Base Notes

Base notes (also known as “Fond” in French) Are the final, last, end fragrance hints that become apparent only once all other layers have evaporated and dried out. They act as the parting scent; leaving a final impression on those who experience the aroma. All other notes, from those at the top, through to those in the middle, are experienced before the base note is. Once the base note has been detected, it is a sign that the aroma’s presence is coming to a close. There is a mutual relationship between the middle notes and the base notes, which blend together to create a full and complete fragrance — acting as the main components supporting the fragrance’s theme. The base note is known for being the scent associated with the dry-down period — the period in which the perfume’s presence begins to diminish. The main goal of the base note is to impart on last whiff of the fragrance, that is both pleasant, and echoing of the goal the fragrance set out to achieve. Base notes, when worn on skin, are known to linger even when considerable time has passed since the predecessor notes have evaporated. Base notes are also used to bring harmony and depth to the fragrance.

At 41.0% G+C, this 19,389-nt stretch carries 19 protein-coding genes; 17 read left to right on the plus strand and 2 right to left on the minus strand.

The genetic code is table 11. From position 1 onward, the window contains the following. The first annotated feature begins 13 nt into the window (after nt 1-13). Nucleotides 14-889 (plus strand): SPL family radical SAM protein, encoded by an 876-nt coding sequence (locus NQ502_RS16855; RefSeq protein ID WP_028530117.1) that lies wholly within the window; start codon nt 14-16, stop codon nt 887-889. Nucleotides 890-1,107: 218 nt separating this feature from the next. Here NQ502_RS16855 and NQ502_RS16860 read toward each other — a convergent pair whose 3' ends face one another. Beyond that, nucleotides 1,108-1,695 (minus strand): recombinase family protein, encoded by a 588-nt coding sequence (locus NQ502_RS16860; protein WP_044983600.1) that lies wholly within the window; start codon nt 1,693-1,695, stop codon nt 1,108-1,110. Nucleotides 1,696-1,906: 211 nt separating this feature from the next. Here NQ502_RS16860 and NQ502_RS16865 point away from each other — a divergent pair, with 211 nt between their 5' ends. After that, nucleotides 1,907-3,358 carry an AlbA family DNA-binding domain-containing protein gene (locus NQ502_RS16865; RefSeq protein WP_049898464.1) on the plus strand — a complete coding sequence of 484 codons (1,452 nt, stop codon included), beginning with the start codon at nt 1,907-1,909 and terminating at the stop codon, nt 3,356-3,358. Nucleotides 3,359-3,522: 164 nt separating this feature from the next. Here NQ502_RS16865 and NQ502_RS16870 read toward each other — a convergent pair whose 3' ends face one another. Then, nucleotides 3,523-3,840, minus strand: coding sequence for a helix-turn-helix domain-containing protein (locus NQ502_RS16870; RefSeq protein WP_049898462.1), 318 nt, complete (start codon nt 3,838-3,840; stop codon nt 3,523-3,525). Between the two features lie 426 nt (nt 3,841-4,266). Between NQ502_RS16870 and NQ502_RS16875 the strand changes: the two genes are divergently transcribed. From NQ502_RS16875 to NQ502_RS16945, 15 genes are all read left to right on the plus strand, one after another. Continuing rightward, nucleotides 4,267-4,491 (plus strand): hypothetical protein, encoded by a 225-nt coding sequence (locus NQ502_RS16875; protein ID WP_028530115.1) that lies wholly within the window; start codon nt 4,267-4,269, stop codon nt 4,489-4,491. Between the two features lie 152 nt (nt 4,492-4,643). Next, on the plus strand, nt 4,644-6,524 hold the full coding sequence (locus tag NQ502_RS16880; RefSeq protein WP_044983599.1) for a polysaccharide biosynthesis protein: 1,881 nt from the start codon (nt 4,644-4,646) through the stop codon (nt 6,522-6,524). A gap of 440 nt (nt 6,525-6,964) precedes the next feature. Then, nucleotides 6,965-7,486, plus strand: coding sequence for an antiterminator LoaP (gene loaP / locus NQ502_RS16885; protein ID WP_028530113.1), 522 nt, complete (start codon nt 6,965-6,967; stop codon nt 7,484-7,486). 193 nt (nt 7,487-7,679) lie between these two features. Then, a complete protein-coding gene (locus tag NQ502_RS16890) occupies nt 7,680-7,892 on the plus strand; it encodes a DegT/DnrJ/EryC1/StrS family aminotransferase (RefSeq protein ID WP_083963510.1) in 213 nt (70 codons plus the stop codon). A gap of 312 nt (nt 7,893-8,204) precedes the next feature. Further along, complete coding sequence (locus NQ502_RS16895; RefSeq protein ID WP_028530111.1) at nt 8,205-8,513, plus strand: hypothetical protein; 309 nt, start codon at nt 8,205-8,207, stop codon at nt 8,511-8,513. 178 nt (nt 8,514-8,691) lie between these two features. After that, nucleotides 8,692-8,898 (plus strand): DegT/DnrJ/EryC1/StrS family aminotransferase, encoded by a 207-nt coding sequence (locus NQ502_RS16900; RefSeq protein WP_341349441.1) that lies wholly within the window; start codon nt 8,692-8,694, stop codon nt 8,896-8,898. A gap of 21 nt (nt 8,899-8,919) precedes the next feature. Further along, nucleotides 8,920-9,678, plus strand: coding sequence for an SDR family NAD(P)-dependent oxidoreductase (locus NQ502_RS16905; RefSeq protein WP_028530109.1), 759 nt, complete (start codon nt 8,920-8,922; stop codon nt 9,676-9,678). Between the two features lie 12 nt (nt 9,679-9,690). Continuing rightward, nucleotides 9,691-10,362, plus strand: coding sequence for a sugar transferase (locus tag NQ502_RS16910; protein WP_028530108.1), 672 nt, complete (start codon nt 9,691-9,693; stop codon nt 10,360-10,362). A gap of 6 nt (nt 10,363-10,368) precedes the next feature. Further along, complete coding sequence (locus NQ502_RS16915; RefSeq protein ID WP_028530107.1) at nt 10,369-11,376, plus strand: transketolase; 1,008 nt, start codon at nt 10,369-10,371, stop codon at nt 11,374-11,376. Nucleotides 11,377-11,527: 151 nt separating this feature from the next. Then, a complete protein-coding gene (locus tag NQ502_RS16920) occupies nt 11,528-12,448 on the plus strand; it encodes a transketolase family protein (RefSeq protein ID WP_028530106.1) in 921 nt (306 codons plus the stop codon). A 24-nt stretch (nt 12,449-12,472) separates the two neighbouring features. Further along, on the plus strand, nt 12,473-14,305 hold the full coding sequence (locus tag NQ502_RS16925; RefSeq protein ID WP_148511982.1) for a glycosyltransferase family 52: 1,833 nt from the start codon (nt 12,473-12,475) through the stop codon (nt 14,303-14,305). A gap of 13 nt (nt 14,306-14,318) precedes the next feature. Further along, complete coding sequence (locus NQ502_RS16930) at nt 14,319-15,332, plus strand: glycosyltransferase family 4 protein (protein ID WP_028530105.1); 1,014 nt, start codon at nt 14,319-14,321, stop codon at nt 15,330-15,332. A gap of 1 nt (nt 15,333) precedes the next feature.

Compounds that are most often used as base notes are often added to compositions as fixatives, playing the role of strengthener, whilst holding down the foundation of the aroma. They are often dense and cumbersome; evaporating slowly. The scents often seen in this class are rich, deep, and full-bodied, featuring complex and strong aromas. After application, it usually takes upwards of 30 minutes for the base notes to disperse their aromas, but this varies often and depends on the used ingredients. Many base notes have been known to last well over 24 hours, in particular, those of the animalic and musk groups.

Some frequently used base notes in perfumery include sandalwood, vanilla, amber, and musk.